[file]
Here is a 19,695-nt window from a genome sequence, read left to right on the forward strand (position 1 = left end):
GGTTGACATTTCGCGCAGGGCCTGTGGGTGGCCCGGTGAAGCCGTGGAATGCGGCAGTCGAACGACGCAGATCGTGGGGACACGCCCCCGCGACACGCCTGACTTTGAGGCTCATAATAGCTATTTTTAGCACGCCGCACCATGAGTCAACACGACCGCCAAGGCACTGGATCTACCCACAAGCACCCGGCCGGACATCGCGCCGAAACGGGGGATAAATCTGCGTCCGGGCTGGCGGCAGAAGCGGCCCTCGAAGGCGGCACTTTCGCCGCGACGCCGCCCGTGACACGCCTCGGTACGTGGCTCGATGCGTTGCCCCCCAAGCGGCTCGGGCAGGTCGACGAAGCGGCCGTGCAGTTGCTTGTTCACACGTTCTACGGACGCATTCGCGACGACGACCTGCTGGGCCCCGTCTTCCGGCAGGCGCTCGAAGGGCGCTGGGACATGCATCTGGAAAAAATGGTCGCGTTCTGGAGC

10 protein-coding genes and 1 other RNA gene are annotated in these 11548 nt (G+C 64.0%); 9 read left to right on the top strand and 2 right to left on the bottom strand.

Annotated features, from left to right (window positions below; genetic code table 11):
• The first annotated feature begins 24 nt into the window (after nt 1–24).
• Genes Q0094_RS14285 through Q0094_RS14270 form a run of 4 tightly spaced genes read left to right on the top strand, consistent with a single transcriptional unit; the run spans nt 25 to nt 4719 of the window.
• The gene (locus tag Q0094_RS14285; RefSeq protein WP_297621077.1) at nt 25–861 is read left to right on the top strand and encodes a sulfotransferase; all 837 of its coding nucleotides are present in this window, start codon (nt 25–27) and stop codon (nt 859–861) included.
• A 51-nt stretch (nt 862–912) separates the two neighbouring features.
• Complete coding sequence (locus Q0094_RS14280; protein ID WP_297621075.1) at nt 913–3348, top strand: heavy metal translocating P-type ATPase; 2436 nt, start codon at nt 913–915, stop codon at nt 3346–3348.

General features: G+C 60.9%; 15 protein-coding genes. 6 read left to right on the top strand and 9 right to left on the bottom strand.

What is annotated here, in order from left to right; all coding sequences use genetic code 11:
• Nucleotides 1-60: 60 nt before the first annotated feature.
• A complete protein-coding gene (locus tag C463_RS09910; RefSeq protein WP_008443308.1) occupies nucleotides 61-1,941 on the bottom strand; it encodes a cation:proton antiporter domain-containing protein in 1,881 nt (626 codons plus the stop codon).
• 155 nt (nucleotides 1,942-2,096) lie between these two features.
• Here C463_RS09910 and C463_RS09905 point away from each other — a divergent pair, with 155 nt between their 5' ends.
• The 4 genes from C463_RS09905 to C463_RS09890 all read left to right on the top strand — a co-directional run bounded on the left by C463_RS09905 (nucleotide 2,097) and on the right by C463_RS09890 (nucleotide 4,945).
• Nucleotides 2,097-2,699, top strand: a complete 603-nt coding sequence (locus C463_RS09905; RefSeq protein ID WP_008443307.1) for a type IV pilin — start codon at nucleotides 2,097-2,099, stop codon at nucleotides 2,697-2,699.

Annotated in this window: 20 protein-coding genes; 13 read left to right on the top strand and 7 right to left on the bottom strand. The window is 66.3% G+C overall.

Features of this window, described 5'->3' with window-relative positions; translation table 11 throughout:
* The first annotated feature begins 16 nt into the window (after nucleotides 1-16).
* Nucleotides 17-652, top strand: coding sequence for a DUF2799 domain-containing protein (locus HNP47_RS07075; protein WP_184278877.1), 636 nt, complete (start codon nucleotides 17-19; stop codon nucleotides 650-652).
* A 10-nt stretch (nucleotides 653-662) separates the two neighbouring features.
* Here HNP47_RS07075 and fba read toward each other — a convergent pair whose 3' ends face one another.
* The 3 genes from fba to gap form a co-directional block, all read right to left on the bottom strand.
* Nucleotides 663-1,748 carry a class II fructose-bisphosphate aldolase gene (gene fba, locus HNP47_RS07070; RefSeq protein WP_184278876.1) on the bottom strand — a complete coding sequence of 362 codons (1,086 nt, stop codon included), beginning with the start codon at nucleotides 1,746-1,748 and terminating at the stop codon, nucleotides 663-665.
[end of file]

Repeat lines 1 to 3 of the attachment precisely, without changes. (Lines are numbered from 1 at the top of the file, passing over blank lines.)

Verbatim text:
Here is a 19,695-nt window from a genome sequence, read left to right on the forward strand (position 1 = left end):
GGTTGACATTTCGCGCAGGGCCTGTGGGTGGCCCGGTGAAGCCGTGGAATGCGGCAGTCGAACGACGCAGATCGTGGGGACACGCCCCCGCGACACGCCTGACTTTGAGGCTCATAATAGCTATTTTTAGCACGCCGCACCATGAGTCAACACGACCGCCAAGGCACTGGATCTACCCACAAGCACCCGGCCGGACATCGCGCCGAAACGGGGGATAAATCTGCGTCCGGGCTGGCGGCAGAAGCGGCCCTCGAAGGCGGCACTTTCGCCGCGACGCCGCCCGTGACACGCCTCGGTACGTGGCTCGATGCGTTGCCCCCCAAGCGGCTCGGGCAGGTCGACGAAGCGGCCGTGCAGTTGCTTGTTCACACGTTCTACGGACGCATTCGCGACGACGACCTGCTGGGCCCCGTCTTCCGGCAGGCGCTCGAAGGGCGCTGGGACATGCATCTGGAAAAAATGGTCGCGTTCTGGAGC

10 protein-coding genes and 1 other RNA gene are annotated in these 11548 nt (G+C 64.0%); 9 read left to right on the top strand and 2 right to left on the bottom strand.